BOOK REVIEW: Burmese Days by George Orwell

Burmese Days, by George Orwell, was first published in 1934.

The novel is a prime example of white privilege: George Orwell’s position in British society was not endangered by his race nor gender, yet Burmese Days looks at the imperialist reign of the Empire through a cynical lens. Orwell provides readers with a sympathetic portrayal of some ‘native’ characters; dissecting the attitude of those (for example, Dr Veraswami) eager to assimilate into ‘white values’ whilst simultaneously observing the conflicted role of the coloniser (as evidenced in protagonist Flory).

Flory’s British comrades are entitled, egotistical individuals who sneer at the local community. Aside from the fetishised exoticism of women, there is little regard for language or cultural customs. There’s primarily an agenda to erase the culture of the Burmese and to replace this with British ideals. In contrast, though Flory is an agent in this scheme, he ultimately struggles to straddle British values and the Burmese culture in which he is immersed, bringing to the forefront issues of identity and belonging.

Orwell highlights the problematic power dichotomy enforced by the Empire, particularly in portraying the general admiration and fear from the Burmese themselves. Flory unwittingly charms a Burmese woman goes on to harbour a dangerous obsession: she clings to the notion of eventual marriage, a.k.a a means to escaping her impoverished background and otherwise lowly prospects. The public declaration of affiliation with a white man is perceived as the ultimate ticket out.

The novel provokes a sense of discomfort in the reader, some parts of the narrative are shocking in that Orwell’s depiction of the colonisers as openly elitist and oppressive men is far from subtle. An example of this dichotomy occurs very early in the text within dialogue shared between Ellis and his hired help. Upon hearing his butler speak in articulate English, Ellis reprimands him:

‘Have you swallowed a dictionary? “Please, master, can’t keeping ice cool” – that’s how you ought to talk. We shall have to sack this fellow if he gets to talk English too well. I can’t stick servants who talk English.’ (p. 23)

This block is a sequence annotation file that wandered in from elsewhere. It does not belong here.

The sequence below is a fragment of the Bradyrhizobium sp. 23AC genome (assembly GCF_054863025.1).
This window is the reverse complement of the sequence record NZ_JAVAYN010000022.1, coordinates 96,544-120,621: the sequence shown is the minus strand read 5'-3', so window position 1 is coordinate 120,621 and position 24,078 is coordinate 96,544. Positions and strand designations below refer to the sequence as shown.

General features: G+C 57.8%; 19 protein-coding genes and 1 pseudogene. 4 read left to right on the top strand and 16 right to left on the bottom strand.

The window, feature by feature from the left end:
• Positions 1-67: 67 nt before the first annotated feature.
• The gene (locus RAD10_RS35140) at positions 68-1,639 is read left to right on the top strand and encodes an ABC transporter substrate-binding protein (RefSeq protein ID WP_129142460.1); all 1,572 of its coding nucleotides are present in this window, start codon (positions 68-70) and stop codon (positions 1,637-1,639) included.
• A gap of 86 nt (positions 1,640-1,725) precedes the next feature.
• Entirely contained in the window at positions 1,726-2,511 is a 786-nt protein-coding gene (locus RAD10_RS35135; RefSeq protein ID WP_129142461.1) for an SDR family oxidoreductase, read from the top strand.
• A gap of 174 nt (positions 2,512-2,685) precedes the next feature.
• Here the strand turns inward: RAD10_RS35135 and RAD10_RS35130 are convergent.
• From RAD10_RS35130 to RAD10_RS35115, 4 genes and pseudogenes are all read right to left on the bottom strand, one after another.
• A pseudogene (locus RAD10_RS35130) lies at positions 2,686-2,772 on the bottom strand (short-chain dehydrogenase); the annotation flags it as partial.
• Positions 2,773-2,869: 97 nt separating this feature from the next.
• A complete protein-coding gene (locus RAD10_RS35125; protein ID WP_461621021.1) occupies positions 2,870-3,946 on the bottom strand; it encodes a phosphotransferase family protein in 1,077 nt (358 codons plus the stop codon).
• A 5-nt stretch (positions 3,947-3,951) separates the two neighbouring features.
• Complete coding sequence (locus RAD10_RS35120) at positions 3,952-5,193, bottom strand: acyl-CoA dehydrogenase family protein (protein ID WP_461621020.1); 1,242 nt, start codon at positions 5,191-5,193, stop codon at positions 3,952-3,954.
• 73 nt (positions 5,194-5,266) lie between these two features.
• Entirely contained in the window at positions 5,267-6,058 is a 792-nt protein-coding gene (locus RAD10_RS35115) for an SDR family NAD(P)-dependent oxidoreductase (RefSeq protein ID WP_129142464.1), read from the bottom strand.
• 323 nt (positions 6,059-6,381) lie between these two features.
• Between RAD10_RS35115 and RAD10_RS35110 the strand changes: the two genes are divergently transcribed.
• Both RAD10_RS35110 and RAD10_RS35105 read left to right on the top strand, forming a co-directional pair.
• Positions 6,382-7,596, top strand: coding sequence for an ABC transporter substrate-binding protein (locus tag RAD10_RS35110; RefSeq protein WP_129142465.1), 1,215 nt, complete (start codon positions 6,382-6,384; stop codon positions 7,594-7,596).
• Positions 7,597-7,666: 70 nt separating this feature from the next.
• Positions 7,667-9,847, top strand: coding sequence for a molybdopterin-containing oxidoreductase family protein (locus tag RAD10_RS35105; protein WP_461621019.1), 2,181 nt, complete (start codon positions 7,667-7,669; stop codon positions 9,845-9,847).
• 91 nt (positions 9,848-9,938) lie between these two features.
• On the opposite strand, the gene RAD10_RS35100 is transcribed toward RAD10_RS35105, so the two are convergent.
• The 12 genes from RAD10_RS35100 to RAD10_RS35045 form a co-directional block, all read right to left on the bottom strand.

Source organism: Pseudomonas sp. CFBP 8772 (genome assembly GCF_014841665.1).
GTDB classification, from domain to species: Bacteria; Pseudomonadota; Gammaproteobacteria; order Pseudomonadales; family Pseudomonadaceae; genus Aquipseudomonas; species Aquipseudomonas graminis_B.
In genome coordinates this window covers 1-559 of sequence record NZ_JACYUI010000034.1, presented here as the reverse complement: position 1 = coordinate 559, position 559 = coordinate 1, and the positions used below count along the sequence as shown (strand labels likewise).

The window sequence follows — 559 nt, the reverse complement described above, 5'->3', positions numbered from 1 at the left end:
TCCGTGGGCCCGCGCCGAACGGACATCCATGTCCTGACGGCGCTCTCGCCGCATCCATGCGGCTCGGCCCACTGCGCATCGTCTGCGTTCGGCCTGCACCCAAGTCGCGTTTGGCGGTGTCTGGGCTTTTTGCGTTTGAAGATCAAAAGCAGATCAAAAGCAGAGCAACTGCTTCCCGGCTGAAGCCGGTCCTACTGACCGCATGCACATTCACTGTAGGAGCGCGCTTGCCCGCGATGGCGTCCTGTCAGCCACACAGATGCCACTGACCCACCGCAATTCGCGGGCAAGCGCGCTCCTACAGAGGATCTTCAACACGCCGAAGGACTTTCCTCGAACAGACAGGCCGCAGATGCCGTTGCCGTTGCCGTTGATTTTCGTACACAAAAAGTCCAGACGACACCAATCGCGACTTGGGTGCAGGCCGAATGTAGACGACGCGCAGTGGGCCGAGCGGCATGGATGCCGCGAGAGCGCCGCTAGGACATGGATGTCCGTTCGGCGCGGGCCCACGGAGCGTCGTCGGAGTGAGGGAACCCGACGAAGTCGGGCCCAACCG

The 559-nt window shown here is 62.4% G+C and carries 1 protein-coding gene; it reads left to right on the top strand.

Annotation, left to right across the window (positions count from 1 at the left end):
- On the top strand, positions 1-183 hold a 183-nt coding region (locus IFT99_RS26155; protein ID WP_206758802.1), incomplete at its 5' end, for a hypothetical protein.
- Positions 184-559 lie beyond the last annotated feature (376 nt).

Ellis owns his servants. Ellis dictates his servant’s voice. Ellis does not want to see a Burmese man, who is explicitly described as his inferior, excel.

The shocking nature of this critical novel makes it an exemplary work both for its audacity at the time of publication, but more-so for its relevance now. Campaign slogans at the heart of the election for presidency in the USA and in the lead up to the UK’s Brexit decision saw the emphasis on ‘Making Britain/America great again’, political leaders projecting plans to tighten up on immigration policies.

The term ‘great’ could connote many things, yet for ethnic minorities and immigrants who have cemented their lives in the West, even after offering invaluable contributions to society, there is still the threat of persecution. There is claim that we exist in a multi-cultural West and yet integration is problematic. The tensions which simmered beneath the surface are now blatantly transparent: this surrealist political nightmare has led to a significant rise in hate-crimes and the segregation within our ‘multi-cultural societies’ being exposed as a result of the verdicts delivered.

I feel that Burmese Days could be a vital tool in reinventing attitudes, a useful means of understanding from the perspective of the ‘other’.

Youths are malleable and the voices of the future, it is imperative that they’re equipped to more than just co-exist with their peers, that they could consider the perspectives of the ‘other’ away from the bias attitudes encouraged at home or in the media. Finding ways to draw upon Burmese Days could potentially challenge intolerant views before they become rigid principles and deconstructing the novel would encourage discussion about the key societal anxieties embedded within its core.

Offering high school students the opportunity to create a dialogue about this novel and its profound themes could result in powerful and cathartic dialogues. It’s time for major reform in the British school curriculum!

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